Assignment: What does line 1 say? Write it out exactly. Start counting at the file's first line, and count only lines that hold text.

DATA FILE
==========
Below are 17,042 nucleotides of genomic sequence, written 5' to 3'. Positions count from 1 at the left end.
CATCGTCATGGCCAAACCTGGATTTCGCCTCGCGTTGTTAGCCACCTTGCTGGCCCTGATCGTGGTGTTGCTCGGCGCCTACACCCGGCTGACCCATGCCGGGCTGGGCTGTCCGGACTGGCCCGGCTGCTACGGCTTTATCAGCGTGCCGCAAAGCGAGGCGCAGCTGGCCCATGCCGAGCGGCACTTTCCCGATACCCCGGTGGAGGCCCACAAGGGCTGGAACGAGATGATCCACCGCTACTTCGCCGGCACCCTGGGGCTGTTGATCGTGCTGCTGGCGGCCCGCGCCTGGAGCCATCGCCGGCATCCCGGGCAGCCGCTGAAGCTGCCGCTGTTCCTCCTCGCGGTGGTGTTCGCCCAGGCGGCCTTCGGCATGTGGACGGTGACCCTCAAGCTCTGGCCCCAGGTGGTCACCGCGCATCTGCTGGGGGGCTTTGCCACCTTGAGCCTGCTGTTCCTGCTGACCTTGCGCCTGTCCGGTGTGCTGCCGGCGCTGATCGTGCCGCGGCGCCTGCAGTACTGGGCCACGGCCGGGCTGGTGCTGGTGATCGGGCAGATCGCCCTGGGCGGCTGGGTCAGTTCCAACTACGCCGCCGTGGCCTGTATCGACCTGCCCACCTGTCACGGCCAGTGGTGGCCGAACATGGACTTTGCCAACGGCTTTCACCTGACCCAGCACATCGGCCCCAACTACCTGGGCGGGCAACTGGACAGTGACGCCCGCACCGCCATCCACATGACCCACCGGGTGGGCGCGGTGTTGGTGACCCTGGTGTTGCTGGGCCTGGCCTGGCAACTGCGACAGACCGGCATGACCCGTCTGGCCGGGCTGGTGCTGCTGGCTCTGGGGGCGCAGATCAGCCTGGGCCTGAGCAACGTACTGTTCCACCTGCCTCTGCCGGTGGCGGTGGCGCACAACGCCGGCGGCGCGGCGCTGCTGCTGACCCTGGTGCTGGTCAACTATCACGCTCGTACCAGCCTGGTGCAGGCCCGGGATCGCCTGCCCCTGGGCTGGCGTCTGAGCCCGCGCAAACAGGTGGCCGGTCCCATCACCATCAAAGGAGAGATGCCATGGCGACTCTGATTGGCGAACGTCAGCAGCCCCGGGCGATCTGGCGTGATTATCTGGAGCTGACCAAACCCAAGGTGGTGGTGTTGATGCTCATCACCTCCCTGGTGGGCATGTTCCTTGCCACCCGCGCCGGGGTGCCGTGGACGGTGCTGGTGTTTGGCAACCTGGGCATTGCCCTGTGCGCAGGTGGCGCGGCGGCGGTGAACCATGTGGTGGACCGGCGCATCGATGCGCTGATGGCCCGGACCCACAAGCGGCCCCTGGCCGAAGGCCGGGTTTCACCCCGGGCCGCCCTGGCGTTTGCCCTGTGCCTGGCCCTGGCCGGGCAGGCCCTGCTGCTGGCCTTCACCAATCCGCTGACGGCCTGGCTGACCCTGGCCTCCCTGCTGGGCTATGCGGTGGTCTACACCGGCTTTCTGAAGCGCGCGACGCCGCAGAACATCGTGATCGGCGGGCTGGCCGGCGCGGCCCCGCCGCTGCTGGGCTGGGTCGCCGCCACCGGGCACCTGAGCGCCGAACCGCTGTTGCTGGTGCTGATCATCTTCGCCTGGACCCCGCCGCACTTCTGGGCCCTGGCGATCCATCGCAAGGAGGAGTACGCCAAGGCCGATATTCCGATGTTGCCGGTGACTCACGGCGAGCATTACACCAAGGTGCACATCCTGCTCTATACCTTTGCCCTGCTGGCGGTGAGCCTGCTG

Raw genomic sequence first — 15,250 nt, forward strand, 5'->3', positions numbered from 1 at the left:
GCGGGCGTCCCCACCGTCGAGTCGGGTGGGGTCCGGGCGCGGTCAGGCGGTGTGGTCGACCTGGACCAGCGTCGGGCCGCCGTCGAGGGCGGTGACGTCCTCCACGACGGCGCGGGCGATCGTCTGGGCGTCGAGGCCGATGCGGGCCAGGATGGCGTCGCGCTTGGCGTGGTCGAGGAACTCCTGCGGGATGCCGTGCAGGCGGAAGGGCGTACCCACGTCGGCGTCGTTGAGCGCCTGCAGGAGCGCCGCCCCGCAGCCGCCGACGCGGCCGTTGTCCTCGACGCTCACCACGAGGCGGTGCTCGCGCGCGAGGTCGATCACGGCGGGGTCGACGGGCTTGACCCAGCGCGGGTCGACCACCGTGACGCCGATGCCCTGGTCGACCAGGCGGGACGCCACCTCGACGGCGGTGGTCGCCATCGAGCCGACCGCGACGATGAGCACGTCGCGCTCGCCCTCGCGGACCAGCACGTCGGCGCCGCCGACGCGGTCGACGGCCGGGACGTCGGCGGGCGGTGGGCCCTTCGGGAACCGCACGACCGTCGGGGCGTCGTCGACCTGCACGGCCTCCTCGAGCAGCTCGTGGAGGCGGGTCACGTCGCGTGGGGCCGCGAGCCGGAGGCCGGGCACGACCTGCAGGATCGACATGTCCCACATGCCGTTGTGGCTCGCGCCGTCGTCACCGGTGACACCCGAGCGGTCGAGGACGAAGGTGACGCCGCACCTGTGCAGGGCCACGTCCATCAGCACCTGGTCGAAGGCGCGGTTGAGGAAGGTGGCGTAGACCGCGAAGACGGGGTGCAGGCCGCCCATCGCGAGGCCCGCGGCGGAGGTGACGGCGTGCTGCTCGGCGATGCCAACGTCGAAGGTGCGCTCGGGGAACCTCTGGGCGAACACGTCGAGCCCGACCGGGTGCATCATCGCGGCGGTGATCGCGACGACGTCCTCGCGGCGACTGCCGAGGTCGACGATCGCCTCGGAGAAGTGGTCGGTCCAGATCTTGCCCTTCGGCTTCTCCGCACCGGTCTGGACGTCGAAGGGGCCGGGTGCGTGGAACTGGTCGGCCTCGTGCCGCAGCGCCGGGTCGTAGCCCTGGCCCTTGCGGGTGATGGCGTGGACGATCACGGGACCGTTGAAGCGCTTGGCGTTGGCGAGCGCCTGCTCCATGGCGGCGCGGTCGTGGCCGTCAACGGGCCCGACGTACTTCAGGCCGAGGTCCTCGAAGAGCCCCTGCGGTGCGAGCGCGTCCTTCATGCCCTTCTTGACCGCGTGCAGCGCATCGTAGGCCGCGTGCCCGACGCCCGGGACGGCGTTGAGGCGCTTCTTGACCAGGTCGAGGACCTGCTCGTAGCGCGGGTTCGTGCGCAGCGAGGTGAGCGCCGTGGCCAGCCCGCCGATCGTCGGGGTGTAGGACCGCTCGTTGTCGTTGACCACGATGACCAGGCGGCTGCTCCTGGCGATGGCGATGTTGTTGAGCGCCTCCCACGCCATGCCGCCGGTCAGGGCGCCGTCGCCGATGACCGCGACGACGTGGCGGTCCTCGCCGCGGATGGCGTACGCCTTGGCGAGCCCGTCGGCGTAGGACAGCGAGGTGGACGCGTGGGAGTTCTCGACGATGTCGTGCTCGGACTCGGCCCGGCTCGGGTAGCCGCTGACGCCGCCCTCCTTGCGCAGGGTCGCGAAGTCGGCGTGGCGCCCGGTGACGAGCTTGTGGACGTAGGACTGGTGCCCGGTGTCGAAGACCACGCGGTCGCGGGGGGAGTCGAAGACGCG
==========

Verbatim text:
Below are 17,042 nucleotides of genomic sequence, written 5' to 3'. Positions count from 1 at the left end.